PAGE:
Have you ever looked around you and realized that you were in the perfect place for your interests, your ambitions, your comfort, your enjoyment, your everything?
Let me tell you, it’s pure bliss.
Week Three of graduate school and I feel like I spent two years in exile, working in a job I was not the least bit interested in (they were nice people but … ), and now … I’ve come home.
Don’t get me wrong. There is nothing about this that is easy. I have staggering amounts of reading to do from week to week. A hundred pages for this class, a hundred pages for that class, two hundred pages for this other class over here. Because of all the reading, it feels like I live, eat and dream about anthropology. This is not a bad thing. Continue reading
My birthday was today.
It was a pretty quiet day. I lolled in bed for most of the morning, drove out to Carrborro to look at a totally unsuitable apartment, treated myself to a late lunch at iHOP (it’s been years) up in Durham, and then tooled my way back down to my hotel.
This place is pretty amazing in that it is three cities bumped up against each other but most of it looks like the suburbs or even like rural fastnesses. I have a feeling that my sons will find living here to be not really all that different from living in upstate New York.
Except that there are buses here.
And places to work.
And places to go.
I could go on but I think you catch my drift. It’s got a lot of the things I like about living in rural places, plus many of the conveniences of living in urban places.
As you may have noticed — or you would have noticed if you’d guessed that it was at all relevant — I don’t spend much time talking about race on this blog. It’s not that I have no thoughts on the subject. At one point in my life, I had enough thoughts on the subject to write a 300+ page transcript about it. But it has never been a topic that I have allowed to run my life.
It’s kind of difficult to describe my attitude about it.
I’m neither angry nor bitter. I have never in my life made any decision about anything with the thought in my head that I can’t do something because they won’t let me. I have never let my race interfere with anything that I decided I wanted to do. It is a fact of my appearance of which I am aware, in much the same way that I am aware that my eyes are brown and that I am 5’5″ tall.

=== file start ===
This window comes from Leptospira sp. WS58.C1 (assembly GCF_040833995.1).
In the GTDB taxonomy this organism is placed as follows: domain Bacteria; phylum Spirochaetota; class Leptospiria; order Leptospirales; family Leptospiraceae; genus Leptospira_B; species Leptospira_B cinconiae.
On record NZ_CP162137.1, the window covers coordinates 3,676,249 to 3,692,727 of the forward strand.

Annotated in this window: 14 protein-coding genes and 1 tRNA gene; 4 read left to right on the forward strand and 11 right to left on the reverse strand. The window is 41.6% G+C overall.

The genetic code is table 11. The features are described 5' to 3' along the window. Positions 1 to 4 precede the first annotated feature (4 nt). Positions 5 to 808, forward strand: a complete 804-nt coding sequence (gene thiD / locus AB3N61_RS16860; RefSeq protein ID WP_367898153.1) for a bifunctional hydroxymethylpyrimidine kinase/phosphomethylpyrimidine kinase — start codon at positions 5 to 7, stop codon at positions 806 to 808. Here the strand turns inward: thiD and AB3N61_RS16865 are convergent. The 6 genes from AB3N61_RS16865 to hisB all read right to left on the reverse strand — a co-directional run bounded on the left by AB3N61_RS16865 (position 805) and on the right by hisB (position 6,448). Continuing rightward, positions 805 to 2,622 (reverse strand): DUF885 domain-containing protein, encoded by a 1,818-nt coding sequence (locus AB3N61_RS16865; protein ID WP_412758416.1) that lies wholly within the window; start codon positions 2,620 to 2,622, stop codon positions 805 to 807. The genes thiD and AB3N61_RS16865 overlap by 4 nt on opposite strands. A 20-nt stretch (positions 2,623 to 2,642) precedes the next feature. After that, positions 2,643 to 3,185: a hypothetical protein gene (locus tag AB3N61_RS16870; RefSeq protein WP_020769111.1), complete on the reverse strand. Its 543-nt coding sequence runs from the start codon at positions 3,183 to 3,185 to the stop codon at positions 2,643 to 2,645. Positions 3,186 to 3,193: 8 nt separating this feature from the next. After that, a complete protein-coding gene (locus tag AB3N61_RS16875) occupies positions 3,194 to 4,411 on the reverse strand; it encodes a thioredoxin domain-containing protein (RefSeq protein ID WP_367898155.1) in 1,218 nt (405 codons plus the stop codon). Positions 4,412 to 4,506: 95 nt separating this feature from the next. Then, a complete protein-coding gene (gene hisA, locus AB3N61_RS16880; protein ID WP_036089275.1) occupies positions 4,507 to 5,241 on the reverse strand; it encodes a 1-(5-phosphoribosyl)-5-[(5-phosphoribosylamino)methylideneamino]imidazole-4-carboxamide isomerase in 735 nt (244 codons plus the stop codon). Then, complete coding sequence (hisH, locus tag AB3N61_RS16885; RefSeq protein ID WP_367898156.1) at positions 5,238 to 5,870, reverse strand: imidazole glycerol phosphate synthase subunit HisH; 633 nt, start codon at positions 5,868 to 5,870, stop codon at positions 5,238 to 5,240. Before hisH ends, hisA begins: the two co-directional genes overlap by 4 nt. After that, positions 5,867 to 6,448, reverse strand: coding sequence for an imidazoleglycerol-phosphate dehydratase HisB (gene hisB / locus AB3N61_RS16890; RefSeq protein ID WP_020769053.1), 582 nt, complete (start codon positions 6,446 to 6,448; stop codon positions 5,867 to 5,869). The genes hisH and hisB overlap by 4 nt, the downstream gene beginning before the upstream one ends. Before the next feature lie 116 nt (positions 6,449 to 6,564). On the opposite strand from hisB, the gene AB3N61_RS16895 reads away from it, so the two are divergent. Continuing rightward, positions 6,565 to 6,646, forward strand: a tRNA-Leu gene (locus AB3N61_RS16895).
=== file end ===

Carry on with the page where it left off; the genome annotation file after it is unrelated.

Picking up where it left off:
But don’t mistake me. None of this means that I am unaware of the deeply embedded racism that is pervasive in the society in which I live. I don’t get angry when that racism rears its head in particularly spectacular ways (Dylan Root comes to mind) because I have developed a profound cynicism about it over the years of my life. I am no longer surprised or terribly disillusioned by anything I hear because I have never believed that mainstream America has made any real strides toward obliterating racism at all in the 45 years or so since I started paying attention.
In spite of that, on a day-to-day basis, I spend zero time pondering my blackness, or considering my blackness, or thinking about it in any way. For me, it’s just there. The only time it attaches itself to me as a viscerally felt part of my identity is when somebody else makes it a thing.
Transitioning ain’t pretty.
And then there’s my hair.
It’s possible that you didn’t notice my hair when I posted those progress pictures. That’s deliberate. Generally speaking, I don’t do anything with my hair except to drag it back and pull it up into a clasp or a barrette of some sort. My hair is sort of designed to not be noticed.
That is because I am in transition — and mighty uncomfortable it it, let me tell you. (That is not a picture of me, by the way.)
For those of you who are unfamiliar with natural hair, being in transition means that I am growing out my natural (and naturally curly) hair after using relaxer on it for about the last 40 years. Eventually, my hair will thank me but right now, it’s a half natural, half relaxed mess.
I’m not ready at this point to go for the Big Chop, because it has only grown out about 2-3 inches so far. I’m going to want to do some healthy hair stuff to beef it up and get it to start growing a bit faster. Besides that, I’m going to want to spend some time training my hair to behave itself once I am able to cut off the last of the relaxed bit. The hair I was born with was basically 3C but decades of mistreating the stuff has left its mark.
Fortunately for me, last night I happened across Rosío and her YouTube channel, Risas Rizos (Spanish for “laughing curls,” I think). Continue reading